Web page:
Extrusion is a compressive deformation process in which a block of metal is squeezed through an orifice or die opening in order to obtain a reduction in diameter and increase in length of the metal block. The resultant product will have the desired cross-section. Extrusion involves forming of axisymmetric parts. Dies of circular on non-circular cross-section are used for extrusion. Generally, extrusion involves greater forming forces. Large hydrostatic stress in extrusion helps in the process by enhancing the ductility of the material. Metals like aluminium, which are easily workable, can be extruded at room temperature. Other difficult to work metals are usually hot extruded or warm extruded. Both circular and non circular parts can be obtained by extrusion. Channels, angles, rods, window frames, door frames, tubes, aluminium fins are some of the extruded parts.
Direct extrusion, also called forward extrusion, is a process in which is the billet moves along the same direction as the ram and punch do. Sliding of billet is against stationary container wall.Friction between the container and billet is high. As a result, greater forces are required. A dummy block of slightly lower diameter than the billet diameter is used in order to prevent oxidation of the billet in hot extrusion. Hollow sections like tubes can be extruded by direct method, by using hollow billet and a mandrel attached to the dummy block.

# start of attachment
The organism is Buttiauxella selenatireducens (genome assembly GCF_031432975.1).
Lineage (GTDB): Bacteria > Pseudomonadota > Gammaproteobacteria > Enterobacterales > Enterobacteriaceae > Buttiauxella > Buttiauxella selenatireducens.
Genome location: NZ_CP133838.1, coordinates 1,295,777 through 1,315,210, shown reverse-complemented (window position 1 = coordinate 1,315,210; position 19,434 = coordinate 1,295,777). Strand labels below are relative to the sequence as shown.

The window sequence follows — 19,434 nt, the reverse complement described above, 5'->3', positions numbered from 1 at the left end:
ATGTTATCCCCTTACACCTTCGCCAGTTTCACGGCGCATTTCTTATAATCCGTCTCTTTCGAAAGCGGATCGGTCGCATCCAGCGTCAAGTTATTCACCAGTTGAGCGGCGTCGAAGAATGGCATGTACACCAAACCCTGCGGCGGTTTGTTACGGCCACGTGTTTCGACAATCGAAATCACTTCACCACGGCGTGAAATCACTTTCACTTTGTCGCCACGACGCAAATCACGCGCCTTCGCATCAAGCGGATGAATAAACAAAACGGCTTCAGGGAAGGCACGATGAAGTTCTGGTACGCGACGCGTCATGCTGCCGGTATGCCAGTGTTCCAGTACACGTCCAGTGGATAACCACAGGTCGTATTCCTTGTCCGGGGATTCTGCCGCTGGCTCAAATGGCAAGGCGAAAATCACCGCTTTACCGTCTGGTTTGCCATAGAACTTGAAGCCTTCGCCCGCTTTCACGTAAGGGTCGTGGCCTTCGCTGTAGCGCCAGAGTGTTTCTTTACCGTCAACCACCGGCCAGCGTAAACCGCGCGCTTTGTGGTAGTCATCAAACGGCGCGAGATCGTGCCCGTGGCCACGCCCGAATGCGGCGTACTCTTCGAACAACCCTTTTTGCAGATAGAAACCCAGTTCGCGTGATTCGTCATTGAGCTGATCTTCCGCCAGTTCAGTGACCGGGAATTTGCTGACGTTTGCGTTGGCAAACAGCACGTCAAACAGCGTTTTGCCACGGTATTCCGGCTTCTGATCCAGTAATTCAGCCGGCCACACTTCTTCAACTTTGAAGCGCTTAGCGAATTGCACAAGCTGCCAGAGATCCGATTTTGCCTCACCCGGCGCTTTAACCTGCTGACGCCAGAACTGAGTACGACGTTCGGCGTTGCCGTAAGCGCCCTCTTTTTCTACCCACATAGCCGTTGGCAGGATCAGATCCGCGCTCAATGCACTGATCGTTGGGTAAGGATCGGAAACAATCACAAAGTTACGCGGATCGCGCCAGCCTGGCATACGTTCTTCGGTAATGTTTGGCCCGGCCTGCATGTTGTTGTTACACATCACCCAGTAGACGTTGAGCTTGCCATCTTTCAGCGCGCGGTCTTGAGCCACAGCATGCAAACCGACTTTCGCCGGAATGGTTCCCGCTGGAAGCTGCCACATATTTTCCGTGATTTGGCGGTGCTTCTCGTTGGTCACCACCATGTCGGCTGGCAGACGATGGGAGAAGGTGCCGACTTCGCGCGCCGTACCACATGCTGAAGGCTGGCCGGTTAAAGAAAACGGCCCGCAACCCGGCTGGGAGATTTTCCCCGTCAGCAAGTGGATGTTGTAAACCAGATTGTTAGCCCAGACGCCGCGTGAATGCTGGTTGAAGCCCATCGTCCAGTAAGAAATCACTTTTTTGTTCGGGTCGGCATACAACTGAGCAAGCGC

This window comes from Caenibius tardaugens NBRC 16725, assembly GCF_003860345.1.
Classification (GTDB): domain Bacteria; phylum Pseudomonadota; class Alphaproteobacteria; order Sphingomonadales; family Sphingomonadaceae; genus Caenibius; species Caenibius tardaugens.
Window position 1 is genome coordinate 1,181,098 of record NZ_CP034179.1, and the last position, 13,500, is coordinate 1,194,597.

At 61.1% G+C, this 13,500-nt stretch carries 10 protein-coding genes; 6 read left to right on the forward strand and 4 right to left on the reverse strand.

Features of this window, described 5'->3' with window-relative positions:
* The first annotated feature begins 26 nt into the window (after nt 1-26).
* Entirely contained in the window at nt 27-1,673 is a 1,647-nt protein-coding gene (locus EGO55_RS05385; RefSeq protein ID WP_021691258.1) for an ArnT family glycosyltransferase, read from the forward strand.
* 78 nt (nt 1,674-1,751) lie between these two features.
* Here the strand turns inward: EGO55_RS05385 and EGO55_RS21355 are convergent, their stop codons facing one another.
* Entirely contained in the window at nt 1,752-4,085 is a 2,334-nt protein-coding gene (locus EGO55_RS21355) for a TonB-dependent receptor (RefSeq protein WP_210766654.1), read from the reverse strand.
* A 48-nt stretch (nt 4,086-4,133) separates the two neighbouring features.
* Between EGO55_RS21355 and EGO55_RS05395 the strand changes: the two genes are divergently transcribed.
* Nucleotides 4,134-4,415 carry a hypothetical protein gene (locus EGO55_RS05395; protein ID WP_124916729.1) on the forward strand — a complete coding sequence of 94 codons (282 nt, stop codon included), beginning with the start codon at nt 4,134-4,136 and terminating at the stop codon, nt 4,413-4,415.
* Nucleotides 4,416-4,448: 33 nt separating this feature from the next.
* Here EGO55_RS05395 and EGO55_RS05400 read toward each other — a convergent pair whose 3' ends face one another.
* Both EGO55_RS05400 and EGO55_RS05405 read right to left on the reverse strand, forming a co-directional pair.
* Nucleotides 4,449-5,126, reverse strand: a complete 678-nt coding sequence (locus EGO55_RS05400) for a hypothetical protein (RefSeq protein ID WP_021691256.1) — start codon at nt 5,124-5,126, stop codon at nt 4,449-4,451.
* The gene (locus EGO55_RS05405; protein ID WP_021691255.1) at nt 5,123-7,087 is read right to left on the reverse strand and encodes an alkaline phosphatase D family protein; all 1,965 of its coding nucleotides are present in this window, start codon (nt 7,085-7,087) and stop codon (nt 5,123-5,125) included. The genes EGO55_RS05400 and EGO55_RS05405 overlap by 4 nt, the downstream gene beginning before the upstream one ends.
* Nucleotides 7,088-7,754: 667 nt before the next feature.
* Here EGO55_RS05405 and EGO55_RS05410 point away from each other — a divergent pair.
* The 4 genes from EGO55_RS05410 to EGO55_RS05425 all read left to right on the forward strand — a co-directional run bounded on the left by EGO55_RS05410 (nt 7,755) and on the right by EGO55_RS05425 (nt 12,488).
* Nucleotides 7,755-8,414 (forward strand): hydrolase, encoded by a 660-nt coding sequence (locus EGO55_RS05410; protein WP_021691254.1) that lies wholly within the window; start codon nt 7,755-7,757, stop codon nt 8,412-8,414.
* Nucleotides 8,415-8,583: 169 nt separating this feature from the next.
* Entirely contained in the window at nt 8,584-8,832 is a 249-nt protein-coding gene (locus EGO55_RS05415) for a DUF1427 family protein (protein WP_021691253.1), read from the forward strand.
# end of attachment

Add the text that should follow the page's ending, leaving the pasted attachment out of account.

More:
Extrusion force, which is the force required for extrusion, in direct extrusion, varies with ram travel as shown in figure above. Initially the billet gets compressed to the size of container, before getting extruded. Also, initially static friction exists between billet and container. As a result the extrusion pressure or force increases steeply as shown. Once the billet starts getting extruded, it length inside the container is reduced. Friction between billet and container now starts reducing. Therefore, extrusion pressure reduces. The highest pressure at which extrusion starts is called breakthrough pressure. At the end of the extrusion, the small amount of material left in the container gets pulled into the die, making the billet hollow at centre. This is called pipe. Beyond pipe formation, the extrusion pressure rapidly increases, as the small size billet present offers higher resistance. As the length of the billet is increased, the corresponding extrusion pressure is also higher because of friction between container and billet. Therefore, billet lengths beyond 5 times the diameter are not preferred in direct extrusion.
Direct extrusion can be employed for extruding solid circular or non-circular sections, hollow sections such as tubes or cups.